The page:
When I worked in banking, January and February were known as the dreaded “RRSP Season”. It was the approximate equivalent of the retail “Christmas season” with long extended hours, lines of desperate people wanting a quick RRSP purchase, and the inevitable sales quotas.
With the said line-ups, there was no time for proper planning or consultation, it was a quick “sign the loan document here, park your funds in a savings account or money market mutual fund, and we’ll get back to you later.” Next!
Since my experience was several years ago, I assume that most people now have a retirement plan that they contribute to regularly, thereby avoiding the last minute rush to the bank. However, there are still the procrastinators who have to wait until the last minute.
Retirement polls and surveys
Financial institutions tend to commission surveys on retirement at this time of year. Are they aimed at those procrastinators – a type of scared-straight approach?
“Look at these seniors who don’t enough money to retire and now have to keep working until they’re 90 years old! START SAVING NOW or you’ll end up in the same situation! We can help you.”
Related: How to overcome financial inertia
Personally, I have a love/hate relationship with surveys. On the one hand, I like to see other people’s opinions (do we agree, or am I the only strange one?). On the other hand, I suspect that answers can be biased from:
- How the questions are worded and,
- Respondents often give answers they think are expected.
When do we expect to retire?
Back in the late 80’s, London Life had a great advertising campaign promoting “Freedom Fifty-Five.” The ad showed a man in a business suit running for the bus, suddenly transported to the year he will turn 55 and running down the beach with his future self.
“We look pretty good,” he says to his handsome, silver-haired and trim self.
People still strongly associate Freedom 55 with early retirement even though an Ipsos Reid survey indicated that Canadians have not seen age 55 as a realistic benchmark for some time.
The odds of retiring earlier are not as good as they used to be. In 2008, 51% expected to be fully retired by age 66. Now it’s down to 27%. The younger the respondent, the lower the age, while those 55+ find they will likely not be in a position to stop working until at least age 67.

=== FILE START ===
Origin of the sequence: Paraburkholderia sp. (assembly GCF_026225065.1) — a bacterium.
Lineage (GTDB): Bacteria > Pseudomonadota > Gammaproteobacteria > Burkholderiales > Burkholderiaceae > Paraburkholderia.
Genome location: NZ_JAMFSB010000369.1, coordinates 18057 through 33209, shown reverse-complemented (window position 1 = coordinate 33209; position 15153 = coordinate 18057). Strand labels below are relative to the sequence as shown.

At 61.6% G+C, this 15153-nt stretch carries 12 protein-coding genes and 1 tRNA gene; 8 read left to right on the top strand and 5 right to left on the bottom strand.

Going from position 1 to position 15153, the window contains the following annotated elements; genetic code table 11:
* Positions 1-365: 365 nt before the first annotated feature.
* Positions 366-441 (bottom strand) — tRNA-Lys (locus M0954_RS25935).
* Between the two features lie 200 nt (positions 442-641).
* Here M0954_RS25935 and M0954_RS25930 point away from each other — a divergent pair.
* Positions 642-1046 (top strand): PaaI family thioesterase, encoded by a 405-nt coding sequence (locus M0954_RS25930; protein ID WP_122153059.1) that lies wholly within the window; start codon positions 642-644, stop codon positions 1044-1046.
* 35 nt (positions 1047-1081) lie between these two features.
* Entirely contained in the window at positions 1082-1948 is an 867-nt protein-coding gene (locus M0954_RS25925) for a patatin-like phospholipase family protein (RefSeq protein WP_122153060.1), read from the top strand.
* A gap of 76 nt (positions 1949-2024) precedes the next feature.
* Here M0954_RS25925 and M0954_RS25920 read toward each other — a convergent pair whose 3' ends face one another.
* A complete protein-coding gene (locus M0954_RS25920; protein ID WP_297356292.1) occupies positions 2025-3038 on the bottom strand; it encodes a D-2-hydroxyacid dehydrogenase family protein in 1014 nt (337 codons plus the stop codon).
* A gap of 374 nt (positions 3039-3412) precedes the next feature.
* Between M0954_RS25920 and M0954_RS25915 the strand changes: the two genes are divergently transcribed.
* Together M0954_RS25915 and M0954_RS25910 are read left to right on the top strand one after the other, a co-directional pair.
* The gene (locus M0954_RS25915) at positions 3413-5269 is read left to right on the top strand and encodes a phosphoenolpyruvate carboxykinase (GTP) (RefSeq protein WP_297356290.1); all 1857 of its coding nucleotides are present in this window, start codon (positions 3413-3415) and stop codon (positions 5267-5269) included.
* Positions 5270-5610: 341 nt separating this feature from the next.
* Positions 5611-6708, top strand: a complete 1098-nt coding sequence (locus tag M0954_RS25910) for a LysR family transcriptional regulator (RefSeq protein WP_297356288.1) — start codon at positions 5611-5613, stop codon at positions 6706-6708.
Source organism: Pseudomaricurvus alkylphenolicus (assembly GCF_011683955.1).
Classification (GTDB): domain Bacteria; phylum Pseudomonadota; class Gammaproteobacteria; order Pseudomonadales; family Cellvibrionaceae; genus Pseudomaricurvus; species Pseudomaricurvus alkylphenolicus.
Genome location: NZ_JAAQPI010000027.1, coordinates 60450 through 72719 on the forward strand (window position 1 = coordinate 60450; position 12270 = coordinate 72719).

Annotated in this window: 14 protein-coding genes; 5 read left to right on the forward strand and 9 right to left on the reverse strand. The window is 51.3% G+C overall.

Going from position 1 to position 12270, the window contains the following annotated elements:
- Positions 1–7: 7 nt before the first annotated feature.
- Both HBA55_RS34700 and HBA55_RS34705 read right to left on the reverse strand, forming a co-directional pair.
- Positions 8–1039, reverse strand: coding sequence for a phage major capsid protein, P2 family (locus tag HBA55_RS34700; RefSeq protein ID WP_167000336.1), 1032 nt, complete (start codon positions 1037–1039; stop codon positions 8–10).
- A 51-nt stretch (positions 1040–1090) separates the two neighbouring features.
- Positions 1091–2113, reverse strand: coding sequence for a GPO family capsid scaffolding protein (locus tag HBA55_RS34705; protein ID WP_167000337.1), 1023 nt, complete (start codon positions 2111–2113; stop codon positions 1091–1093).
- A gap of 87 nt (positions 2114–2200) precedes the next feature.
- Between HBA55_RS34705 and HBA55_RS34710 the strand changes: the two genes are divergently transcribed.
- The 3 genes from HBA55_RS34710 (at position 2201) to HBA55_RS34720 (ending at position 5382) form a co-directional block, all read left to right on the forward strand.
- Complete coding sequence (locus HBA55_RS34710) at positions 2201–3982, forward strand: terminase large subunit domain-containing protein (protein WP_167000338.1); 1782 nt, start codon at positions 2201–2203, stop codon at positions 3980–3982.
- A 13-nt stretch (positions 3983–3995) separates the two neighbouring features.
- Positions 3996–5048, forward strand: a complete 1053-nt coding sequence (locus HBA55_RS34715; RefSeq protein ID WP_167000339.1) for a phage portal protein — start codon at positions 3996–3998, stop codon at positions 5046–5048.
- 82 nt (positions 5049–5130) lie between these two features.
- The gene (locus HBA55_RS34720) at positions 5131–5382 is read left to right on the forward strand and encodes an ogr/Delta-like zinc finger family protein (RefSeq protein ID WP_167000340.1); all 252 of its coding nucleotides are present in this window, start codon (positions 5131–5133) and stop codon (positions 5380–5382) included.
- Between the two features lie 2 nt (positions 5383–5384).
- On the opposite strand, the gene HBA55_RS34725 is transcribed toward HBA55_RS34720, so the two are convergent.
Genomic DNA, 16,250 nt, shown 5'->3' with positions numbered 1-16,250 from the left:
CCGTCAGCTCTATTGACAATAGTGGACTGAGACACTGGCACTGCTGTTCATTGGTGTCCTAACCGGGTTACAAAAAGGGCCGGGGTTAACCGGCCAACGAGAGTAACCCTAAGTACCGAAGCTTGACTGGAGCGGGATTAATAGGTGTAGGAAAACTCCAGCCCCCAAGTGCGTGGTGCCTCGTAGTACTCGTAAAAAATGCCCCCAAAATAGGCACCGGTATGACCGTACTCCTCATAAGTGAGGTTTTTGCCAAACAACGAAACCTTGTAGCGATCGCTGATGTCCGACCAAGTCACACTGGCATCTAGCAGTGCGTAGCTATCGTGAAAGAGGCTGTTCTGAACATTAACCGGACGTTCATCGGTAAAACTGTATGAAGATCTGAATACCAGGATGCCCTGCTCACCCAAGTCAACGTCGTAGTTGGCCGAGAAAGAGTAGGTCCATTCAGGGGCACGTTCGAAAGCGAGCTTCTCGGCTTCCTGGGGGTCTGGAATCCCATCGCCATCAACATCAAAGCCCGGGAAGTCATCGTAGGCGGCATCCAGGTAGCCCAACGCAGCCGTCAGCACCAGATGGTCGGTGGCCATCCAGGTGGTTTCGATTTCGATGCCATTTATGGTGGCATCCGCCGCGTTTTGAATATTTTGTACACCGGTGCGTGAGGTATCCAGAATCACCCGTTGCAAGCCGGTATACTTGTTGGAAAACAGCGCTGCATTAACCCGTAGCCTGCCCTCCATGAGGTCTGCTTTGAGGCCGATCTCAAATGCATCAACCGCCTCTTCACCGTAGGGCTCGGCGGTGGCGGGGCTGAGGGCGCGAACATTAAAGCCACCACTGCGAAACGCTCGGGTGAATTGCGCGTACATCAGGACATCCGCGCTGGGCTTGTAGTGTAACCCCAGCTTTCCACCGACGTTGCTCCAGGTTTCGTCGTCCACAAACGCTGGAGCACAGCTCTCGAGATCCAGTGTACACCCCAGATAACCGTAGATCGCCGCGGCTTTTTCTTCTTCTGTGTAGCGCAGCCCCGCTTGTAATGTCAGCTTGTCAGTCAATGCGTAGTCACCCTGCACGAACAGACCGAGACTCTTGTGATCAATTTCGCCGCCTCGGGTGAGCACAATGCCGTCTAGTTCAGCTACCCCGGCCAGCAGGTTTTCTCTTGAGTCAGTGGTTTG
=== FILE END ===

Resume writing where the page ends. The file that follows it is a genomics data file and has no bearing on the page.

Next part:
At what age do you expect to retire from your main employment?
The average retirement income desired is $59,000, with 36% wanting $25,000 – $50,000 and 31% desiring $50,000 – $75,000.
Many Canadians are surprised by how much they need to save to fund their desired income and that their income is going to plummet. Is this because the financial institutions (and media) highly promote a retirement portfolio of at least $1 million? Is the desired income unrealistic considering most expenses will be reduced or eliminated in retirement?
The reality, according to Sun Life Financial, is that six in 10 Canadians expect to retire with less than $250,000 in savings, while 38% will retire with less than $100,000.
Nearly 25% feel there is a serious risk of outliving their savings. Over 58% feel they are not prepared financially. A mere 26% think they are saving enough.
Related: Are you counting on an inheritance?
Have you prepared a realistic retirement budget? How much do you really need?
Hi Ho! It’s off to work we go.
Retiring used to mean working until age 65, then spending your free time working on your hobbies, or sitting on your deck with a beer in one hand and the latest best seller in the other.
Some retirees choose to re-enter the work force. Two friends of mine work part-time in a big box retail store. One uses the funds and extended vacation time to travel with her seniors’ club. Since retiring she has enjoyed her dream of visiting China, Africa and New Zealand. The other works to fund her expensive sewing hobby.
A recent survey found that more than half of boomers are considering or have started a small business – for extra money, but also to keep themselves engaged.
An ING Direct survey, however, shows that 48% of retirees are being forced back to work due to financial reasons. One-third of respondents did not have enough money saved and 31% faced increased living costs. 31% had to return to work full time!
Have you considered a “second act” career?
Are the surveys successful for their intended purposes? Are Millennials (those aged 18 – 34) preparing for retirement? ING Direct shows that 64% contribute regularly to their retirement savings and are confident they will retire when expected. They intend to avoid debt and save more, and stick to a financial plan.
WOW! I’m impressed!